What if more than a third of your company’s first-party-data-related research about online behavior turned out to be not accurate? That could potentially be at least troublesome if not disastrous, right?
A new study out from consumer insights firm Disqo addressing this question came to this conclusion, finding that 38 percent of consumers inaccurately recall their online behaviors. Digiday got a first look at the study before it was released to the industry today.
Disqo’s study refers to this differential as the “say-do gap,” surveying nearly 54,000 consumers about their shopping behavior in the last 30 days, then comparing the self-reports to actual digital behavior data collected over the same 30-day period.
“It shows that asking people about what they did is not necessarily the most accurate way to finding out what they actually did,” said Anne Hunter, Disqo’s vp of product marketing. “However, it doesn’t negate the value of asking people why they did it.”
Disqo drilled into three categories of online shopping — autos, travel and grocery shopping — matching keyword searches, website visits and mobile app launches to lists of keywords, websites and apps. Each consumer who had five or more of these digital events was labeled an “Active Shopper.”
The gap between what the auto-shopping consumers said they did versus what they actually did was 53 percent, while the grocery gap was 33 percent and the travel gap stood at 28 percent.
“You need to double check the data collected from behaviors as well as from opinion sources, which are increasingly seen as a solution with brands trying to collect massive amounts of first-party data,” said Hunter. “It shows the loss of behavioral identifiers … can’t necessarily be replaced by asking people about their behaviors. And finding sources of accurate observed behaviors to combine with opinions is even more critical.”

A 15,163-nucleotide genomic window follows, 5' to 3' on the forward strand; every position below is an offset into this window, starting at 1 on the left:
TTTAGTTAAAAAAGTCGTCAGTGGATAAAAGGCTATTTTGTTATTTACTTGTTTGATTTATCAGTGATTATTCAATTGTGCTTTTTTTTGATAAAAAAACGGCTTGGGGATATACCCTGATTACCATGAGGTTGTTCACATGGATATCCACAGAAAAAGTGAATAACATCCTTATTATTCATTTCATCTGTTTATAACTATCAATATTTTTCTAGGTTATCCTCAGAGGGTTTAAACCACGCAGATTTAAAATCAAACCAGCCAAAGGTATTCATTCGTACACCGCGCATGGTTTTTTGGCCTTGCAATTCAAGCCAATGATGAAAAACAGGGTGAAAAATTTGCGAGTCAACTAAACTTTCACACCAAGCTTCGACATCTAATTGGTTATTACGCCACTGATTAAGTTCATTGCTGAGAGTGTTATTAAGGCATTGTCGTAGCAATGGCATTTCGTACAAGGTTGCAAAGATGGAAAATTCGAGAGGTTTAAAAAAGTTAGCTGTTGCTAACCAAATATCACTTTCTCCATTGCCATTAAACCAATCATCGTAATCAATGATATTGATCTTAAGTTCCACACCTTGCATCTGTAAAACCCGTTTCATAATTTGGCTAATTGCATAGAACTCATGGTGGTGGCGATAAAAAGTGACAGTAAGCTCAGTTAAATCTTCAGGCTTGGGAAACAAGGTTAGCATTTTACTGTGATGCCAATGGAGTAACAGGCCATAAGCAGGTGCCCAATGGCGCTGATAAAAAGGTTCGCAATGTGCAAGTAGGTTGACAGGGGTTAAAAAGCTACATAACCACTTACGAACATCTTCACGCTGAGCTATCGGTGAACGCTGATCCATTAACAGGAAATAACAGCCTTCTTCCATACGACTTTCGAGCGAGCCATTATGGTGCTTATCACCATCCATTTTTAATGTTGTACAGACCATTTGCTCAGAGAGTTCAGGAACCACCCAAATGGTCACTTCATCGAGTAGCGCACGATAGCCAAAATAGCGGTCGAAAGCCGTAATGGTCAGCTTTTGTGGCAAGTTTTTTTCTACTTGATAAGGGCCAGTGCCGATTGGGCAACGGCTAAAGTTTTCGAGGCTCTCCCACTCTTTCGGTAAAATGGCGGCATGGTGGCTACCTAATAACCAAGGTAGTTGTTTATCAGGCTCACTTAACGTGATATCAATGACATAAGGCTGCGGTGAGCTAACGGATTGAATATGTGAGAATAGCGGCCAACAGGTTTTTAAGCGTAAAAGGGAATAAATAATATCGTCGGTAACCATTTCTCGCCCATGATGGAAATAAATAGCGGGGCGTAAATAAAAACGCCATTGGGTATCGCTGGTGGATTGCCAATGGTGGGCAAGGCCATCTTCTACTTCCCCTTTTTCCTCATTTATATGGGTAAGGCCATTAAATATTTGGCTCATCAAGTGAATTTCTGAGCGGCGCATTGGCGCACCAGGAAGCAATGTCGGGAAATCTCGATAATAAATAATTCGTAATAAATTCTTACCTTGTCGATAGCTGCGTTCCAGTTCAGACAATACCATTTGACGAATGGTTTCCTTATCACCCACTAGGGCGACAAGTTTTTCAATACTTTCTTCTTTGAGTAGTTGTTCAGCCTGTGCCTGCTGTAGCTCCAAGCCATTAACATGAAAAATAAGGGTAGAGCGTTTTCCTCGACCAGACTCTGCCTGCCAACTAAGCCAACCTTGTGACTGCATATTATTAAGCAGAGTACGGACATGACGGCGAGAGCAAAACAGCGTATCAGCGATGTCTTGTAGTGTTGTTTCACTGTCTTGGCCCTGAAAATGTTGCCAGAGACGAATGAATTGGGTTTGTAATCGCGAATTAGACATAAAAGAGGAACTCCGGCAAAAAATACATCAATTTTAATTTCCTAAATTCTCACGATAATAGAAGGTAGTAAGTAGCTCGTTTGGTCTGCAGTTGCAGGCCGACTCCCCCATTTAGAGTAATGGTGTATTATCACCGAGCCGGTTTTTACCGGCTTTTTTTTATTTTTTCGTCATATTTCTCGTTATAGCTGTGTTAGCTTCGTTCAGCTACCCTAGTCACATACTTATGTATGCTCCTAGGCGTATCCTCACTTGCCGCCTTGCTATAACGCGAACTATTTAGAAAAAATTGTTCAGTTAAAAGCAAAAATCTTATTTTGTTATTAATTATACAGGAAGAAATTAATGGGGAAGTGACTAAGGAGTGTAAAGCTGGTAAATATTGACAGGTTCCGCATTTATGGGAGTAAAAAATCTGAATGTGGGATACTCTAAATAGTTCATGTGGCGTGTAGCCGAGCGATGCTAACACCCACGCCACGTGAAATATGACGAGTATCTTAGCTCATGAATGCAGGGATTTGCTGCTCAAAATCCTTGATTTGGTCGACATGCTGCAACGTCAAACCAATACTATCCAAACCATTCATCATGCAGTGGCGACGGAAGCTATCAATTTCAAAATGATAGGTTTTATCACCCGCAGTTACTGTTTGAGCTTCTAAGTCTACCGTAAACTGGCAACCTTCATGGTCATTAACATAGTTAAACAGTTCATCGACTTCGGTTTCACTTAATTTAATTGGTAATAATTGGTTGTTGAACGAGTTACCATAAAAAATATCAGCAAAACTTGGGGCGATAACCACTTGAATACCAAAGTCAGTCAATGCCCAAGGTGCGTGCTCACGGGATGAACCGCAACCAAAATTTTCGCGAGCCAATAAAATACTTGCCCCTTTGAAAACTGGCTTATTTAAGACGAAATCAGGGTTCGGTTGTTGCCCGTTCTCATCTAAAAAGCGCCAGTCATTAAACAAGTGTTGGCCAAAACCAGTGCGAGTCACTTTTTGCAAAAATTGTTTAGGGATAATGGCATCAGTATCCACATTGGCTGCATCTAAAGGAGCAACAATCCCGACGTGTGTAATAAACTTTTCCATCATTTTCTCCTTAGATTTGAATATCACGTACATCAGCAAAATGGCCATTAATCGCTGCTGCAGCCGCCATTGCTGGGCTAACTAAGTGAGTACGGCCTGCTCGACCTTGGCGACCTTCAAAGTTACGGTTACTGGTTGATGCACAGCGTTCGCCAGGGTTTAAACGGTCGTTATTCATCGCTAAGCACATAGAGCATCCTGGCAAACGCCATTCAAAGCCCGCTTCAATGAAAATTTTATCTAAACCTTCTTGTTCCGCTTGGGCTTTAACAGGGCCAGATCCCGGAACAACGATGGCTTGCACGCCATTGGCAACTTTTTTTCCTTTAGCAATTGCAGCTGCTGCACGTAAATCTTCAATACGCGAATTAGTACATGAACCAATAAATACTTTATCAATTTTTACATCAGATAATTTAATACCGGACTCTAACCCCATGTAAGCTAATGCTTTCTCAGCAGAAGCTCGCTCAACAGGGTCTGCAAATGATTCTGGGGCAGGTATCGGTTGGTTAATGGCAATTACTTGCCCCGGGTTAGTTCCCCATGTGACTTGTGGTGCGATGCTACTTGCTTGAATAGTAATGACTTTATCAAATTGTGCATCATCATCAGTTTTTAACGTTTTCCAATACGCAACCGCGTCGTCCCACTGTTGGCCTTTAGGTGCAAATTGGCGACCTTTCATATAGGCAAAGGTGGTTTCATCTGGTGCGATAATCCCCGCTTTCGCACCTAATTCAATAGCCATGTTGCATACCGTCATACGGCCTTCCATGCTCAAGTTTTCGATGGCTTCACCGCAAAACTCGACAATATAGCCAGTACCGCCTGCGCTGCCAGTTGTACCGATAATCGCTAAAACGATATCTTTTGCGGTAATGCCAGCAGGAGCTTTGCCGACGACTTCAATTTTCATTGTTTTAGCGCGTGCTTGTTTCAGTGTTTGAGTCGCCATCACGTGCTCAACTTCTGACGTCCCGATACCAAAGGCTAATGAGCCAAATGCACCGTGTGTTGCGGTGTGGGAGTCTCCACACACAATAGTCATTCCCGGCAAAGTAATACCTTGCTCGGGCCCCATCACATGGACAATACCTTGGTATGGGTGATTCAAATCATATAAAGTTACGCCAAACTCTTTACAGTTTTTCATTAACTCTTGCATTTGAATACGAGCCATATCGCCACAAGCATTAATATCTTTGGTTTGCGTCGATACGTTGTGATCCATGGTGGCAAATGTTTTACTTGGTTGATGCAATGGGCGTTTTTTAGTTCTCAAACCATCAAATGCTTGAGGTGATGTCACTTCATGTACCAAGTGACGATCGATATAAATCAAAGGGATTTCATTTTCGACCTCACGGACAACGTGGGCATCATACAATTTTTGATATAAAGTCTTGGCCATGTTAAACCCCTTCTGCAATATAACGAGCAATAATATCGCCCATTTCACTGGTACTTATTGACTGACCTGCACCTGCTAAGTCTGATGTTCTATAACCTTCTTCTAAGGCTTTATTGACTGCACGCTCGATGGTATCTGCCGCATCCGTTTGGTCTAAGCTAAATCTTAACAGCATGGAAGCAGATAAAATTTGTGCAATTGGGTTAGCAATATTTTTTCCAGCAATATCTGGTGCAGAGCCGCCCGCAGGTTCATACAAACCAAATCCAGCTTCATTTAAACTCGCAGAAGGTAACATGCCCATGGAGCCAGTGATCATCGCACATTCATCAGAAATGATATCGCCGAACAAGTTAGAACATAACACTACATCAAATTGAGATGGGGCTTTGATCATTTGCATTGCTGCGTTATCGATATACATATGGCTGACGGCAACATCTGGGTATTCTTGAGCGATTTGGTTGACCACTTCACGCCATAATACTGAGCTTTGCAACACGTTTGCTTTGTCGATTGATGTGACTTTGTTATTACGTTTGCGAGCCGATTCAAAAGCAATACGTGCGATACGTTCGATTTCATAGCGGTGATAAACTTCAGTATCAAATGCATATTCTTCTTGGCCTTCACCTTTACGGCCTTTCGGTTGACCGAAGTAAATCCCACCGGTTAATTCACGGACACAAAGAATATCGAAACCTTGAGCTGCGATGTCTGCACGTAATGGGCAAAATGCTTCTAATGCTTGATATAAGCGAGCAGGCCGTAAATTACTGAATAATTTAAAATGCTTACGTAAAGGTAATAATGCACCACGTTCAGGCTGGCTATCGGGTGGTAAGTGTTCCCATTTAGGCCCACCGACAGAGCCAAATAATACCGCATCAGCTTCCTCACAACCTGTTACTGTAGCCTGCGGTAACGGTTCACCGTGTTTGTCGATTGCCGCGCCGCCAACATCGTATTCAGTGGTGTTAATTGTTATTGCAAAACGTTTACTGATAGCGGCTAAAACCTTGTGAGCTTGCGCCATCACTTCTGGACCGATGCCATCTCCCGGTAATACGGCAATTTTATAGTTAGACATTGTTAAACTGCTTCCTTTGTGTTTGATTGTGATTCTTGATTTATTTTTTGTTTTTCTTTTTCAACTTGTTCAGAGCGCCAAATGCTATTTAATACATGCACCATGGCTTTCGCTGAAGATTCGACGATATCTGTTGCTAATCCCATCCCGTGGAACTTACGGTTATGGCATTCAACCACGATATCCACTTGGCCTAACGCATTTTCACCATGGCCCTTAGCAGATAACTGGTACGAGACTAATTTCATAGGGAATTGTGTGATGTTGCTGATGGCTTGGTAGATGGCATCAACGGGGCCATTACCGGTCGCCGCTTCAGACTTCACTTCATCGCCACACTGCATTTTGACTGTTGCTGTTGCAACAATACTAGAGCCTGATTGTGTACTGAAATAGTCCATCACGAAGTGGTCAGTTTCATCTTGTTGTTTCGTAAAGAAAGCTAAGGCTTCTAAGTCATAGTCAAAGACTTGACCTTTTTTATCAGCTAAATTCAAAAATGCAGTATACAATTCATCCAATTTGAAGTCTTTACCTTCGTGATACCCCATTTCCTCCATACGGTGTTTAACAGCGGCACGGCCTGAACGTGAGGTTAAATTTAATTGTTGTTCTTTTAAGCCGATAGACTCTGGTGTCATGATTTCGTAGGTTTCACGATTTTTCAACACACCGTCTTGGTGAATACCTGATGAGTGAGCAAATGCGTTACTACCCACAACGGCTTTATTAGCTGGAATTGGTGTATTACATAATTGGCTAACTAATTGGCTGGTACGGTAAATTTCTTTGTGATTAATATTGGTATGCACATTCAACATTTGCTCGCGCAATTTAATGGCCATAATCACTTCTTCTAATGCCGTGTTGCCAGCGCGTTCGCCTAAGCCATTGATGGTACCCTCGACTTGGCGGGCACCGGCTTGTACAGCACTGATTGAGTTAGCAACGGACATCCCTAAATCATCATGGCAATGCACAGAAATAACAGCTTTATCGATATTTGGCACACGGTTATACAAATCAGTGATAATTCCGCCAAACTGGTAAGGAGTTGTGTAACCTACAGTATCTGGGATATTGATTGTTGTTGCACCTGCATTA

Media agencies said Disqo’s findings bear out in a few ways.
“This research confirms a great deal of what research psychology already knows about unreliability of memory, and the gap between what we call expressed intent and revealed intent,” said Steve Grant, senior vp of human integration at Horizon Media’s WHY Group. “This is a great example of why incorporating social and consumer psychology into marketing research is so important. For any of the categories [in the study], cueing recall through messages and building clear paths of action through choice architecture would aid in consumer memory, and likely spark more actual buying behavior.”
“We’re not surprised by these findings, as they reinforce the discrepancy between perceived and actual online behaviors” that Omnicom Media Group’s Hearts & Science uncovered in its 2019 Conscious Disconnectors research, said Pamela Marsh, OMG’s managing director of primary research. In that study, said Marsh, “we saw a 33 percent gap between the average self-reported time spent daily in apps [3.26 hours] versus average actual time the respondents’ spent in apps [ 5 hours] every day.”
Cutting across age groups, the largest gap was 35-44 year-olds, which to be fair is arguably the demographic most busy juggling career, parenting and a host of other issues. Hunter said Disqo didn’t dive into why the gap exists, but noted the data shows that parenting age cohort had the biggest gap.
Another surprise to Hunter was the inverse relationship between peoples’ confidence in remembering things right and their actual memory. Generally men, affluent people and in middle age brackets demonstrated more confidence. “It may be the Dunning Kruger effect [in short, the less you know about something, the more you think you know] displayed with facts,” she noted. “Brands need to question when they ask ‘How confident are you?’, whether that is a signal of the data being accurate, or perhaps a signal of it being inaccurate.”
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